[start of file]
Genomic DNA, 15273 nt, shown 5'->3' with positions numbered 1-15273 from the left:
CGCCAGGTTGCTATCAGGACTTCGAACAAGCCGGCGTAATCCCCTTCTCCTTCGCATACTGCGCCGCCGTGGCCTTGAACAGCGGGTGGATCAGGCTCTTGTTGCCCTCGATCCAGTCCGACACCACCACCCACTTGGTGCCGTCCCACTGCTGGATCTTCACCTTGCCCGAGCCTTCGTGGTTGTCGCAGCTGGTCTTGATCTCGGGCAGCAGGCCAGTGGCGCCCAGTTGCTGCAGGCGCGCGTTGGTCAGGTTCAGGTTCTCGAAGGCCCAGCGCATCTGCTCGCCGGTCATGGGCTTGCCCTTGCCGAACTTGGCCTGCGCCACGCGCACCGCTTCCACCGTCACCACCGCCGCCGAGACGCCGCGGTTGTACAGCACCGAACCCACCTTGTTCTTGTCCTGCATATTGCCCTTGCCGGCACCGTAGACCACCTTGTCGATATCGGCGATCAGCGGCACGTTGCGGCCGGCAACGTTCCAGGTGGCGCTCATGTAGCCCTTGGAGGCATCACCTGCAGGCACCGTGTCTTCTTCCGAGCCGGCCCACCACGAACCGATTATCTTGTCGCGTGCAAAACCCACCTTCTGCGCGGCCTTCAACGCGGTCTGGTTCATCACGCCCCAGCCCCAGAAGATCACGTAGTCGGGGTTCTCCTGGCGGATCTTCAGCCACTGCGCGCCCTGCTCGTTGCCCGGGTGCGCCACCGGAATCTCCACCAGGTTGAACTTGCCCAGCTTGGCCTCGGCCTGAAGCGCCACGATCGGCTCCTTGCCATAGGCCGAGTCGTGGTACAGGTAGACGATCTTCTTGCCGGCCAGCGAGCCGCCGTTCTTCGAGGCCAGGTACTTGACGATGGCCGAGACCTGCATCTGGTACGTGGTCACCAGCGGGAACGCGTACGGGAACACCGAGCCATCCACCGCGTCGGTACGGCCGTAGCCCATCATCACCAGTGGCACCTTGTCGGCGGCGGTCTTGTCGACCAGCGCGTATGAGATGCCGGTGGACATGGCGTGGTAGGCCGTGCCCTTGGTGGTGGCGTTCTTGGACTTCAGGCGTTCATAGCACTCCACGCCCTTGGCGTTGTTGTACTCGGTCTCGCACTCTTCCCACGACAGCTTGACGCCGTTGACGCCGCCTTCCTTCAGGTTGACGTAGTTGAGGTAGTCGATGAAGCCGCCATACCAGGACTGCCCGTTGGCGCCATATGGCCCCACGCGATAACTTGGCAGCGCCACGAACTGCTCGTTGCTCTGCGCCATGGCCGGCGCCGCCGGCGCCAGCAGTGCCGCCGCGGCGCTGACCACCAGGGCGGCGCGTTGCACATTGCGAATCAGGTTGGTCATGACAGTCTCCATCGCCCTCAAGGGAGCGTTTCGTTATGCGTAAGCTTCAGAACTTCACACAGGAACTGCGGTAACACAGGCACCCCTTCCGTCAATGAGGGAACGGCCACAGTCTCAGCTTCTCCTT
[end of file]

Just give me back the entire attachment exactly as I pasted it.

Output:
Genomic DNA, 15273 nt, shown 5'->3' with positions numbered 1-15273 from the left:
CGCCAGGTTGCTATCAGGACTTCGAACAAGCCGGCGTAATCCCCTTCTCCTTCGCATACTGCGCCGCCGTGGCCTTGAACAGCGGGTGGATCAGGCTCTTGTTGCCCTCGATCCAGTCCGACACCACCACCCACTTGGTGCCGTCCCACTGCTGGATCTTCACCTTGCCCGAGCCTTCGTGGTTGTCGCAGCTGGTCTTGATCTCGGGCAGCAGGCCAGTGGCGCCCAGTTGCTGCAGGCGCGCGTTGGTCAGGTTCAGGTTCTCGAAGGCCCAGCGCATCTGCTCGCCGGTCATGGGCTTGCCCTTGCCGAACTTGGCCTGCGCCACGCGCACCGCTTCCACCGTCACCACCGCCGCCGAGACGCCGCGGTTGTACAGCACCGAACCCACCTTGTTCTTGTCCTGCATATTGCCCTTGCCGGCACCGTAGACCACCTTGTCGATATCGGCGATCAGCGGCACGTTGCGGCCGGCAACGTTCCAGGTGGCGCTCATGTAGCCCTTGGAGGCATCACCTGCAGGCACCGTGTCTTCTTCCGAGCCGGCCCACCACGAACCGATTATCTTGTCGCGTGCAAAACCCACCTTCTGCGCGGCCTTCAACGCGGTCTGGTTCATCACGCCCCAGCCCCAGAAGATCACGTAGTCGGGGTTCTCCTGGCGGATCTTCAGCCACTGCGCGCCCTGCTCGTTGCCCGGGTGCGCCACCGGAATCTCCACCAGGTTGAACTTGCCCAGCTTGGCCTCGGCCTGAAGCGCCACGATCGGCTCCTTGCCATAGGCCGAGTCGTGGTACAGGTAGACGATCTTCTTGCCGGCCAGCGAGCCGCCGTTCTTCGAGGCCAGGTACTTGACGATGGCCGAGACCTGCATCTGGTACGTGGTCACCAGCGGGAACGCGTACGGGAACACCGAGCCATCCACCGCGTCGGTACGGCCGTAGCCCATCATCACCAGTGGCACCTTGTCGGCGGCGGTCTTGTCGACCAGCGCGTATGAGATGCCGGTGGACATGGCGTGGTAGGCCGTGCCCTTGGTGGTGGCGTTCTTGGACTTCAGGCGTTCATAGCACTCCACGCCCTTGGCGTTGTTGTACTCGGTCTCGCACTCTTCCCACGACAGCTTGACGCCGTTGACGCCGCCTTCCTTCAGGTTGACGTAGTTGAGGTAGTCGATGAAGCCGCCATACCAGGACTGCCCGTTGGCGCCATATGGCCCCACGCGATAACTTGGCAGCGCCACGAACTGCTCGTTGCTCTGCGCCATGGCCGGCGCCGCCGGCGCCAGCAGTGCCGCCGCGGCGCTGACCACCAGGGCGGCGCGTTGCACATTGCGAATCAGGTTGGTCATGACAGTCTCCATCGCCCTCAAGGGAGCGTTTCGTTATGCGTAAGCTTCAGAACTTCACACAGGAACTGCGGTAACACAGGCACCCCTTCCGTCAATGAGGGAACGGCCACAGTCTCAGCTTCTCCTT